Andoni Larrabe: If staying out of the media spotlight was the game plan for Larrabe during the hiatus, he achieved it with flying colors. The youngest player at the final table has two cashes on the Estrellas Poker Tour since making the final table. He has live and online titles, and is looking to continue the trend of sub-25 poker champions. He’ll be wearing the Athletic Bilbao jersey on Monday night, trying to recreate the jersey magic that landed Riess in the winner’s circle. He said on Sunday that with his friends and family in town, he's finally feeling the excitement.
Dan Sindelar: The World Series of Poker is the place where players try to make their mark. For Sindelar, his journey since 2008 has left him with many cashes, but until this event, no final tables. The Vegas local left the University of Nebraska to pursue the game and is a few eliminations away from getting all he’s ever wanted.
William Pappaconstantinou: Meet the ultimate wild card of this final table. Instead of preparing, the foosball world champion played foosball. He’s an amateur who plays for the fun of the game and enjoys dealing at a local casino for the same reasons. He’s a main event first timer by sheer surprise. His outgoing personality will shine on TV and serve as a reminder that in poker, anyone can win.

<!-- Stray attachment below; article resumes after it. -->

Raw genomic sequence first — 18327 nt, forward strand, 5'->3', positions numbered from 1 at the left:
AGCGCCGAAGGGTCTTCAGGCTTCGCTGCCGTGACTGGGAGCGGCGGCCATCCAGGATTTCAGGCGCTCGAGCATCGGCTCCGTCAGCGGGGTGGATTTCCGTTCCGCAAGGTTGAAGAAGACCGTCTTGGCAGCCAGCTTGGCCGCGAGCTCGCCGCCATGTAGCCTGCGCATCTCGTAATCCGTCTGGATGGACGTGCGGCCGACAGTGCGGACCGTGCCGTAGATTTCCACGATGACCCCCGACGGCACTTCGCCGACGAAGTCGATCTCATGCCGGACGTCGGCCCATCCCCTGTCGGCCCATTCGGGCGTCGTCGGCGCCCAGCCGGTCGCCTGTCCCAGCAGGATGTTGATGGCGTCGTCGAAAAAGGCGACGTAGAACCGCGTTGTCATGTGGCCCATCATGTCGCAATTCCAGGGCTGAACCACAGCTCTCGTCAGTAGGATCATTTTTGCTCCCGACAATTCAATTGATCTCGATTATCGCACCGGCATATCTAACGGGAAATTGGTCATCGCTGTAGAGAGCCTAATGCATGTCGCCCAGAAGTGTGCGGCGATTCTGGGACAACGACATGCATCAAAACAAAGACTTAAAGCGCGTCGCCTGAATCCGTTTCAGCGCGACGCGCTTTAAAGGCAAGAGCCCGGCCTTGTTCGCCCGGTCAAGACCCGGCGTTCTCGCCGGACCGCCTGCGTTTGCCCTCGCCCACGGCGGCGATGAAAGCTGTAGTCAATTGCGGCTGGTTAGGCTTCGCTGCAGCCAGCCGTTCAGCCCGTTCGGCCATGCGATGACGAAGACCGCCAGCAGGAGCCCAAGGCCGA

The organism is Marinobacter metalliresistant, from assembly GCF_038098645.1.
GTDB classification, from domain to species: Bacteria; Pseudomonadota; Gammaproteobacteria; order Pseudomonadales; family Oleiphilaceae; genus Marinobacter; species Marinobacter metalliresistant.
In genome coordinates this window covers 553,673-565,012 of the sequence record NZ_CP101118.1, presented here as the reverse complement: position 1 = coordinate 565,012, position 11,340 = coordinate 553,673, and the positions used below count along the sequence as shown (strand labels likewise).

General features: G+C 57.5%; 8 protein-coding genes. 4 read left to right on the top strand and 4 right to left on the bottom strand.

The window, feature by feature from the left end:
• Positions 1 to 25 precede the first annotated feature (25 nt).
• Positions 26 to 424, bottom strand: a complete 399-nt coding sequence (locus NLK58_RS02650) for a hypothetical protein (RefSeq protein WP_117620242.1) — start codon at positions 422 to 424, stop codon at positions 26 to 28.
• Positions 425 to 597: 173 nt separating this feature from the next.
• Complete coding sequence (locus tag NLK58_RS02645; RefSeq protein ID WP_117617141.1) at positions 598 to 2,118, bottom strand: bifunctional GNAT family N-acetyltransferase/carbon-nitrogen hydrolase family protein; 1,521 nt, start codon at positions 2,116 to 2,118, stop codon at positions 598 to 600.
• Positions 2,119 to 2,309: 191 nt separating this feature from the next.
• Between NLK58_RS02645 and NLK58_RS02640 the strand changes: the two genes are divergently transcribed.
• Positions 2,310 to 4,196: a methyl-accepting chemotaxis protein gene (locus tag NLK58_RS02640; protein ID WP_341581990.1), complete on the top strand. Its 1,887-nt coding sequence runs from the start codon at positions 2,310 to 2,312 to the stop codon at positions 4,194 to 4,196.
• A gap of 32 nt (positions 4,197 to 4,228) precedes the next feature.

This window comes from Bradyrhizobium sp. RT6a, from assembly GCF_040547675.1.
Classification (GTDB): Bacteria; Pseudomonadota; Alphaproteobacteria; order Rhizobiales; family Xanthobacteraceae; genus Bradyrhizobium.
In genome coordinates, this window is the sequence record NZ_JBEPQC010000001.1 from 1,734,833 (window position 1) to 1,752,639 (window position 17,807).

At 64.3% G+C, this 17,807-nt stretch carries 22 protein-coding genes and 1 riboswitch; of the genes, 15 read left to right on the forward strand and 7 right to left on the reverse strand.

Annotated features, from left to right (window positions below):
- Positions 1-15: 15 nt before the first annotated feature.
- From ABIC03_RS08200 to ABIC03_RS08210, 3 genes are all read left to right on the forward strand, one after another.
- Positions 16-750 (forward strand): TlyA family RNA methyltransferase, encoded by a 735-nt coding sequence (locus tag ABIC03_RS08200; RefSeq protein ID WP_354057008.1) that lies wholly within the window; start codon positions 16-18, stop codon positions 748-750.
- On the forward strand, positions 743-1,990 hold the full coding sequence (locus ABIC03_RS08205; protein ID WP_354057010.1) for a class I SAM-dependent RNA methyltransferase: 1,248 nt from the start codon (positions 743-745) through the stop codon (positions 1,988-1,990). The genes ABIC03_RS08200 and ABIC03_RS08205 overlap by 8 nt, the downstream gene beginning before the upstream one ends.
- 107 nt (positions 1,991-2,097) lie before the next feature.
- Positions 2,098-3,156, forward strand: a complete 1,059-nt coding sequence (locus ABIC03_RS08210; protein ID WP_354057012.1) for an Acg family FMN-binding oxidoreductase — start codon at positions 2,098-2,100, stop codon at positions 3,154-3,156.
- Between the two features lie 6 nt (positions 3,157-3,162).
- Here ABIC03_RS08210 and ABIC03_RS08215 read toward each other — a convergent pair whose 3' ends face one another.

Will Tonking: The New Jersey native left college with a degree in economics and a passion for counting chips. Tonking won’t be rattled under the lights after going through one of the most stressful moments imaginable, but he will take all his cash game experience and try to turn his seventh-place stack into a WSOP bracelet.
Martin Jacobson: The problem with calling Jacobson or Bruno Politano the short stacks is that they aren’t really that short at all. Jacobson has experience in high-pressure situations and may surprise many with early aggressive play that could bring his stack back to the middle of the pack. He had two live cashes during the hiatus and is the leader in tournament earnings ($5.5 million) out of this group.
Bruno Politano: Who’s ready for a party? Politano’s rail will be the craziest we’ve ever seen as the entire country is behind their newest celebrity. Politano has a film crew covering his every move here in Vegas, a mere symbol of how infatuated his country has come with this opportunity. Poker is booming in Brazil and a win for Politano would somehow make the game even bigger. Always with a smile on his face, Politano is guaranteed to have a blast regardless of the outcome over the next few days.
The nine players were all together on Sunday night in the Palazzo Suites at the Rio. As they watched the final two hours of the WSOP main event coverage, they shared a few laughs, a few jabs at each other and some shocked faces as hands were revealed. As the bubble burst every single one of them had a smile on his face.
The hiatus is officially over. Now it’s time to go back to work.
Coverage of Monday’s action will begin “live” on ESPN2 at 8 p.m. ET (“live” due to the 30-minute delay necessarily put in place to preserve the integrity of the game). Play will continue until only two remain and coverage of heads-up play will begin at 9 p.m. ET on Tuesday on ESPN.